During Apple Season, my dehydrator is in constant use, processing apples into chips. Apple chips can be used for making all kinds of things, like apple pie and apple muffins, but the family favorite is Apple Chips. For every one bag I do get to put away, the kids eat two or three. They are the favorite school lunch snack, and I know that they do not get thrown away. The kids will fight over a last bag, and hide out in a bedroom to not have to share. I used to make applesauce and apple jelly, but the kids think that any apple not made into an Apple Chip is just a wasted apple.
When getting apples I look for orchards or farmers at the Farmer's Market that do not use pesticides on the trees. Many orchards still use pesticides, and the apples feel very waxy, or have an oily sheen. They look too perfect, like store bought apples. The problem here is that when processing apples, even if you remove the skins or wash in hot soapy water, pesticides can become concentrated. Apples are on the Dirty Dozen, so for me, it is worth looking for pesticide free. More farmers are using a soap spray to protect their fruit trees. This is basically a dish soap and water spay that keeps the bugs down and washes off easily. I would rather deal with a bug spot that is easily cut off before processing than dealing with pesticides.
Apples do need an acidic bath so that they do not turn brown on the dehydrator. If you use lemon juice, it is usually half lemon juice to half water. You can also use Ascorbic Acid, which is Vitamin C, and water. Ascorbic Acid can sometimes be found in grocery stores, but if you can not find it in the produce aisle, just look in the vitamin aisle. I buy the 500mg Vitamin C tablets - store brand, and it is just ascorbic acid, but much less expensive. I usually wait for a buy one get one free, which is quite often on the store brands, and save even more. Get the tablets, and for 2 cups of water, crush and add 22 tablets - for 4 cups of water, crush and add 44 tablets. Once your bath is ready, you can start preparing the apples.
Apples and Bath Water
When preparing apples, it may be a good idea to just prepare a few at a time, until you know how many fit on the trays and how many you need to process. If you process too many, they will go to waste because they can only sit in the bath for 10 minutes, and they will turn to mush in the fridge waiting for their turn in the dehydrator.
I prefer to skin the apples, but this is a preference. If you are wanting to use them for things like an apple pie, you may want to keep the skins on. For chips, the skins are not the best. Try them both ways and decide what you like the best. If you peel them, it is best to core and slice directly into the bath. If you do not peel them, you can core a few and them slice them all at once. I use an apple corer and a mandolin slicer to get them about 1/8 inch thick, and slice them right into the bath. Once half the apples are done, I let them all sit for about 10 minutes, and then remove them to a colander to drain.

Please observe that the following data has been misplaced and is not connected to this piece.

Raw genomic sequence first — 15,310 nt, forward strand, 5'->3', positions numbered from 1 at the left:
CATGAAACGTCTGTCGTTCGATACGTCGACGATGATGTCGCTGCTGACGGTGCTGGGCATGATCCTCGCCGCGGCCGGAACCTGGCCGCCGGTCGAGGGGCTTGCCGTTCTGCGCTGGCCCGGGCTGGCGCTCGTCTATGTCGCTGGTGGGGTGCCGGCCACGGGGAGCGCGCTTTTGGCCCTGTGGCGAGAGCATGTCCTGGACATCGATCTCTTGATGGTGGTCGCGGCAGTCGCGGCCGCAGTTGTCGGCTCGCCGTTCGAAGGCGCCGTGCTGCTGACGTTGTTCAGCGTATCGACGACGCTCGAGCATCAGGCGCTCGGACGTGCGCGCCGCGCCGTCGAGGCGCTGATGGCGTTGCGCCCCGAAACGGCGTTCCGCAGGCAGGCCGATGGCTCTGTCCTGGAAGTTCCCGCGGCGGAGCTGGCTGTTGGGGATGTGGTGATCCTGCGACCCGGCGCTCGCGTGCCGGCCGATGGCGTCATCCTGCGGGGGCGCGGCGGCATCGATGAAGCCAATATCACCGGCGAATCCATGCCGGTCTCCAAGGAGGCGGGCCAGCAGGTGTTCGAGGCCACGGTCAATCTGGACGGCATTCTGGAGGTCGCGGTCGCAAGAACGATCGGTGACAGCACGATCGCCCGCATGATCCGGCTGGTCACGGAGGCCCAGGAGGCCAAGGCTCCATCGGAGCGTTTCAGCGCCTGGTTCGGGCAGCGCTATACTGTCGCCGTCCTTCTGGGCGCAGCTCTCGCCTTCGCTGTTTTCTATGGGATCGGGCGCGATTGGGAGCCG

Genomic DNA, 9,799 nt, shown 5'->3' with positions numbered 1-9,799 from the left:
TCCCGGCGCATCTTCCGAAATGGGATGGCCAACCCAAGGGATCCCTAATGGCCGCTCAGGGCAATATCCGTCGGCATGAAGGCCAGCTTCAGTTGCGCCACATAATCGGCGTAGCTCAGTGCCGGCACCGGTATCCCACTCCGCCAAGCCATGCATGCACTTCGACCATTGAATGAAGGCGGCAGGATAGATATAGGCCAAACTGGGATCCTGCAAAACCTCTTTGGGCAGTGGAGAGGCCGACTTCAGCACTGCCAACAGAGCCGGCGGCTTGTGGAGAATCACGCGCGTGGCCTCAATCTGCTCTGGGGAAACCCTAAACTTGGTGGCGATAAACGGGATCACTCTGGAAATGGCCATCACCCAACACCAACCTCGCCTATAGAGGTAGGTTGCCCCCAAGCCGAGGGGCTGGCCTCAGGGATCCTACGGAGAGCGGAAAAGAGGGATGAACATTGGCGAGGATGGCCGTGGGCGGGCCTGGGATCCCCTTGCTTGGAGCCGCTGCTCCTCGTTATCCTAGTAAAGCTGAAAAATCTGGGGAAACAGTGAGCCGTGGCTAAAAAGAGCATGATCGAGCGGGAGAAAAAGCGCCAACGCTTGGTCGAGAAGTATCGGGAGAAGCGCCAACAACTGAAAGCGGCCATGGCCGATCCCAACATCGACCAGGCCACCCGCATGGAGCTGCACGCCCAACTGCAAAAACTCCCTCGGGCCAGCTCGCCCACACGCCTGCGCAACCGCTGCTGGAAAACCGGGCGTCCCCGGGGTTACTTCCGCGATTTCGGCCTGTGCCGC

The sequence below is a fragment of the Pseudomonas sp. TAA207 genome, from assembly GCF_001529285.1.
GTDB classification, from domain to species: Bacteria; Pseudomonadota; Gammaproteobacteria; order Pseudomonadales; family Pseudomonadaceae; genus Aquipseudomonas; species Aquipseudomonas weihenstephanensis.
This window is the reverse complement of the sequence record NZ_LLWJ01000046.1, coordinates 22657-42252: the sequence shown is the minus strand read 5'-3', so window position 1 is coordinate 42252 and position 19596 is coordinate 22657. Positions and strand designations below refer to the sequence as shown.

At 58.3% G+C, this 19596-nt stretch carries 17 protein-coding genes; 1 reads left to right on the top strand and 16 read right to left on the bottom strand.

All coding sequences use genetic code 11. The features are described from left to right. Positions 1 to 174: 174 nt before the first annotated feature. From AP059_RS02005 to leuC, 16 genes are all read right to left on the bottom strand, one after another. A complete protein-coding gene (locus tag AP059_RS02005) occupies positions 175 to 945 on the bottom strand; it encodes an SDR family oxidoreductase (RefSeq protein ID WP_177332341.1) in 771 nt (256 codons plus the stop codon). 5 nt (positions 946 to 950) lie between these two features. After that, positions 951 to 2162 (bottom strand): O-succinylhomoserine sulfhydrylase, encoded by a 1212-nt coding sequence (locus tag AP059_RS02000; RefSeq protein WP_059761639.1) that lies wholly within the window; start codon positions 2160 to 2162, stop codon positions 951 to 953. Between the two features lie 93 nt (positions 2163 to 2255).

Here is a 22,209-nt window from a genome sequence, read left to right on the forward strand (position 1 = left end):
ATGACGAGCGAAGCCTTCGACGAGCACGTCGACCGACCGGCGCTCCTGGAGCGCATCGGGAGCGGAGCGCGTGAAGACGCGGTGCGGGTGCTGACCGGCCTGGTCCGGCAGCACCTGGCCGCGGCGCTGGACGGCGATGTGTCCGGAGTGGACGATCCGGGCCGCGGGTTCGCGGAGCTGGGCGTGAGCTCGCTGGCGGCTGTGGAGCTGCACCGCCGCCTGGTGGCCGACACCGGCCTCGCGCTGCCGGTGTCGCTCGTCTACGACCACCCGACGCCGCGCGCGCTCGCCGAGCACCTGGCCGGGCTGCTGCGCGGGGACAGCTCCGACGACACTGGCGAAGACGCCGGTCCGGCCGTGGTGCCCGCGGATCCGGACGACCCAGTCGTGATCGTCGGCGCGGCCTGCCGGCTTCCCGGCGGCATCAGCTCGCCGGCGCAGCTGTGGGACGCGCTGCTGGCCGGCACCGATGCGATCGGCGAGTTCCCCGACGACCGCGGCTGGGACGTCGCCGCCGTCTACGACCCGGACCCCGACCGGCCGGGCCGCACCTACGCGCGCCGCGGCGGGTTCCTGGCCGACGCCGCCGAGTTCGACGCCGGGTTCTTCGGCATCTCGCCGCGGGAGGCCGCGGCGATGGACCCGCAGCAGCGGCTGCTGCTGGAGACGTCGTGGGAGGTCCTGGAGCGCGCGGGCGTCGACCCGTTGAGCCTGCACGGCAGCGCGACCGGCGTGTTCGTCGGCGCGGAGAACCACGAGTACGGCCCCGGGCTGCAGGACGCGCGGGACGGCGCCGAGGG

Apples in Bath and on Trays
I then do the second half of the apples, and while they are in their bath for 10 minutes, I put the first batch on the trays. Once the second batch is bathed, drained, and put on trays, and before the trays are put on the actual dehydrator, I add a little something special for the kids. In a spice shaker, I combine equal parts table sugar and powdered cinnamon, and then sprinkle the apple slices lightly with the mixture. Do not over coat the Apple Chips, because the idea is to keep them somewhat healthy, and just a small bit of cinnamon goes a long way.
Apple Slices with a light sprinkle of Cinnamon and Sugar
Once the slices are sprinkled, I put the trays on the dehydrator and set the temperature to 135°F. The apples are a little quicker to dry than other fruits, and I start checking them about 6 - 8 hours after starting the dehydrator.
Yummy Apple Chips
Apple Chips are finished when the apple has no moisture, and when it has a leathery texture. You can remove them at this point, and they will be slightly chewy. This is a good point to stop if you are planning on using them for other recipes. My family prefers the chips to be more crunchy, and not chewy, so I leave them on until they are crispy. The crispier they are, the longer they will last in storage, that is if they even make it to storage. I lose about half the chips as soon as they are removed from the trays!
For storage, I keep them in zip-close sandwich bags, one serving size in each bag. These snacks travel well, and can go anywhere the kids do. For longer term storage, place them in airtight containers, or, if you are planning on using them in recipes, pre-measure what you will need into a vacuum seal bag and seal it in the vacuum sealer. Keep all bags and containers in a cool, dry place until needed. I will be posting a little later on one of my favorite Dried Apple Pie recipes from my days at Firestone Farm, so stay tuned!